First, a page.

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Fake Pies and Pig Thighs by Rachel Komich

An Essay in Which Pam Greer Oozes Out of Her Clothes by Richard LeBlond

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The Benefits of Eating Too Much in the Desert by E. M. Eastick

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Capon by Natasha Sajé

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Recipe for Winter by Khristopher Flack

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Personal Sugar Defense Kit by Sari M. Boren

Kitchen Tirade by Eric LeMay

Eat Dessert First by Iris Graville

Parsley by Natasha Sajé

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This May Make You [Sic] by Paul Graham

Prisoner's Thai Noodles by Byron Case

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Ménage à Fongo by Kathryn Miles

All That She Could Make with Flour by Katherine Jameison

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Defining Gluten by Ann Lightcap Bruno

The Text(ure) of Pleasure by Tara Deal

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Prisoner’s Thai Noodles

by Byron Case

March 2013    

For afternoons on which the prison chow hall serves the truly inedible—turkey Tetrazzini (spaghetti, powdered cheese, ground turkey), sloppy joe (white bread, tomato paste, ground turkey), or beef chow mein (bean sprouts, soy sauce, ground turkey)—the discerning inmate will remain in his cell to prepare this salty, savory Asian-inspired dish instead.

You will need:

8 ounces boiling water

1 package ramen noodles with beef seasoning packet

1 tablespoon dry minced onion

1 tablespoon diced jalapeno pepper

2 tablespoons chucky peanut butter (or creamy, with a handful of crushed roasted peanuts)

While waiting for the immersion heater you’ve placed into a small container to heat, open the package of ramen and crack apart the noodles to fit the bowl from which you will be eating. Empty seasoning packet over the noodles, then scatter onion and peppers in as well. Add peanut butter. Lick your spork as desired, provided other prisoners aren’t around to make suggestive comments.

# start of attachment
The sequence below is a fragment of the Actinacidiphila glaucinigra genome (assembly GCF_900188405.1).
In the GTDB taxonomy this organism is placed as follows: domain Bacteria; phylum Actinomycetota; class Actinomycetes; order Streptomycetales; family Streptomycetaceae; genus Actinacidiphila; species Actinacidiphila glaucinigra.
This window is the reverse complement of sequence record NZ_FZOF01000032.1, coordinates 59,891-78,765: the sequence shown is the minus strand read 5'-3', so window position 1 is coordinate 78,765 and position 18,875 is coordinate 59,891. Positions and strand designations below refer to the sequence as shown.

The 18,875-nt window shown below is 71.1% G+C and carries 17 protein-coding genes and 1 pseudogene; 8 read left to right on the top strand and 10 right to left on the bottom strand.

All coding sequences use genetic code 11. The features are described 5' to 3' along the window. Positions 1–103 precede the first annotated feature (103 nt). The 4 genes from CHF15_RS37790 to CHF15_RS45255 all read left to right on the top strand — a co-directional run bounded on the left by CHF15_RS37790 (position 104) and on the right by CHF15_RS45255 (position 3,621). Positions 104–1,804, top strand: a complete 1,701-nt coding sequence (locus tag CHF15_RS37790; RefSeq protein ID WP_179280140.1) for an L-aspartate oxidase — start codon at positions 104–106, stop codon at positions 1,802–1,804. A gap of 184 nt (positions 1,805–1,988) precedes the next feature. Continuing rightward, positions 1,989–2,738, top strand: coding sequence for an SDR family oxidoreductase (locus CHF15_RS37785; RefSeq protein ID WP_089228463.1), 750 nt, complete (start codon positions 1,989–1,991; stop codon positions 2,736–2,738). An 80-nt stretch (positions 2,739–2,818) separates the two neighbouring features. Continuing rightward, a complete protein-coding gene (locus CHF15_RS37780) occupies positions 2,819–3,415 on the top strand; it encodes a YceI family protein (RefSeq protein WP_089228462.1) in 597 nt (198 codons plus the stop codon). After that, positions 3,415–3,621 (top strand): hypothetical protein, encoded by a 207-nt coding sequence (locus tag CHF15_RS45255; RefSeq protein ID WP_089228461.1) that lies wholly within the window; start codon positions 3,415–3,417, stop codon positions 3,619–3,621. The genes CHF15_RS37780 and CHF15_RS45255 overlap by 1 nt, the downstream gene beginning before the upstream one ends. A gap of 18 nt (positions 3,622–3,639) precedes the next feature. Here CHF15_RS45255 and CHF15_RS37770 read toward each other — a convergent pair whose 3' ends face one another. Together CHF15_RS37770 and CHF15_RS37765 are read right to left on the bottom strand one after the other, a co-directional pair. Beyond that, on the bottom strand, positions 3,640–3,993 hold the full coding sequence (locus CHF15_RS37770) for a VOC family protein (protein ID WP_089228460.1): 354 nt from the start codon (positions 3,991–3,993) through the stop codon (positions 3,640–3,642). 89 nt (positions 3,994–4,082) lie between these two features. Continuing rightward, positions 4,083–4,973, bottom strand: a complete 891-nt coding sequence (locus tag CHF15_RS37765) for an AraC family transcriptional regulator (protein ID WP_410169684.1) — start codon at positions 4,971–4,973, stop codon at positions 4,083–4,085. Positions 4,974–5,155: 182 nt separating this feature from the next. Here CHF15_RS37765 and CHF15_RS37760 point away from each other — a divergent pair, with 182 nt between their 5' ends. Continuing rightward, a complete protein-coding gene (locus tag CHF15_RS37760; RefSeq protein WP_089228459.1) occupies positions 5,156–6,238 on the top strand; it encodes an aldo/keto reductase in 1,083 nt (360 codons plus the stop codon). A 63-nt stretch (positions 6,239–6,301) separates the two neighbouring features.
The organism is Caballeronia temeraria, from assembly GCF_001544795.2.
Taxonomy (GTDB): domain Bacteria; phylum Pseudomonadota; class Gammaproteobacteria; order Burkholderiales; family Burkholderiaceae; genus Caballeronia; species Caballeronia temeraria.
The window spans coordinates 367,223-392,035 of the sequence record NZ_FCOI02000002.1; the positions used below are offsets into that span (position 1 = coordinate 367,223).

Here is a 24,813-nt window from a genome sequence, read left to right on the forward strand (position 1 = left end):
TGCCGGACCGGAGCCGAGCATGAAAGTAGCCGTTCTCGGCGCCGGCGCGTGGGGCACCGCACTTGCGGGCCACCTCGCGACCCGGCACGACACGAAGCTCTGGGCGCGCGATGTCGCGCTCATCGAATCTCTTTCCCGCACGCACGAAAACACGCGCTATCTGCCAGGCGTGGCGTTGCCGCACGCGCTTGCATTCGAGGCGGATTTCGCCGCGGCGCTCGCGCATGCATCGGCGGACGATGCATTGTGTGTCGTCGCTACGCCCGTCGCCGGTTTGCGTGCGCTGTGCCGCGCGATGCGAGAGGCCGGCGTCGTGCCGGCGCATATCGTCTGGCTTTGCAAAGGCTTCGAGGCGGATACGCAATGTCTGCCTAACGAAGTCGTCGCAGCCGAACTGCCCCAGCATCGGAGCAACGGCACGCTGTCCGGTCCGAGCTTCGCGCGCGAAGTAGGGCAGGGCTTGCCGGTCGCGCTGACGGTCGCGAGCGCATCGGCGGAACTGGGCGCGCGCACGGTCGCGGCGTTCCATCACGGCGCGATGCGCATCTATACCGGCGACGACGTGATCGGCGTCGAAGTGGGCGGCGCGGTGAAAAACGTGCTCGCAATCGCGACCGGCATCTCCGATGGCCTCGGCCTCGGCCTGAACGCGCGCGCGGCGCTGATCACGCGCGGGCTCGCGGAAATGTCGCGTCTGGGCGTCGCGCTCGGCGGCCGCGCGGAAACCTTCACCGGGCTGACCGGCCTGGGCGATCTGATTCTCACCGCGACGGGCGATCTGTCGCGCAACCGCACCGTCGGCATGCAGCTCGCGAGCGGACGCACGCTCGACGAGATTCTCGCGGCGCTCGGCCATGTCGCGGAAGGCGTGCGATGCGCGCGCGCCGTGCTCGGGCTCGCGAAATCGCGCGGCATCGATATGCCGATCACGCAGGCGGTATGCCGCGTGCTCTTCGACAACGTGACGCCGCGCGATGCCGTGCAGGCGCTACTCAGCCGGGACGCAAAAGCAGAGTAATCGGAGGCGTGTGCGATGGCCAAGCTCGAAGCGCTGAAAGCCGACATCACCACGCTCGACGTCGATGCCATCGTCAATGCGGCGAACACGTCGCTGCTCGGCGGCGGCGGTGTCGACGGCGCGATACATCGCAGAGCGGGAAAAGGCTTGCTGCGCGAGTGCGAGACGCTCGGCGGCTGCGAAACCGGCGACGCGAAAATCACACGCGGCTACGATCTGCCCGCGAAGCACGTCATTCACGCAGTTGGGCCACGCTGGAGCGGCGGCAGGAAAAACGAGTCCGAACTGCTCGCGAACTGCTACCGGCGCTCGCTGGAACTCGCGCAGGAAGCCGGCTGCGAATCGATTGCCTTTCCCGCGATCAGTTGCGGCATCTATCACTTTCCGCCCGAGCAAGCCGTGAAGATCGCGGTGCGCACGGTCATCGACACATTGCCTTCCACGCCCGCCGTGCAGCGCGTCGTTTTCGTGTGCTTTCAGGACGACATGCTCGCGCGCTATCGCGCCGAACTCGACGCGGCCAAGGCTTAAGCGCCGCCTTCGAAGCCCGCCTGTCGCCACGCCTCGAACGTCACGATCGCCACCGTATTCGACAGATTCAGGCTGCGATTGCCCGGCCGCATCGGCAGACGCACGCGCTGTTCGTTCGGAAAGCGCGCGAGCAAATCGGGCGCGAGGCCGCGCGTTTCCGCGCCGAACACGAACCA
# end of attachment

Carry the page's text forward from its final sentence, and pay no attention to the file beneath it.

Once the water has come to a boil, pour it gradually over the dollop of peanut butter in your bowl, stirring intermittently to ensure thorough melting. Stop stirring and place lid over the bowl once globs of peanut butter are no longer visible. Leave the covered bowl undisturbed for five minutes, or until the noodles reach preferred tenderness.

* * * * *

Take care staring out your window at the gray buildings around you—numbed as you are by years of ennui—so as not to lose track of time. Far better to tune your TV to the latest Anthony Bourdain marathon on Travel Channel until the first commercial break. As timers go, you could do worse than No Reservations.

Uncover your bowl. The noodles on top will be somewhat drier than those beneath. Using a folding motion, use your spork to mix the noodles into a uniform moistness. As this is a meal for one, garnish is both unnecessary and a bit depressing. Eat immediately, with or without contraband handmade chopsticks, while suppressing the inevitable feeling of melancholy and trying not to compare this meal with any you had before in that long-gone other life.

  Byron Case’s essays, poems and other writing have appeared in Common Ground Review, Meridian, and in the anthologies Requiem for a Paper Bag (Fireside, 2009), and The Moment (Harper Perennial, 2012) among other publications. You can read more at

Photo used under Creative Commons.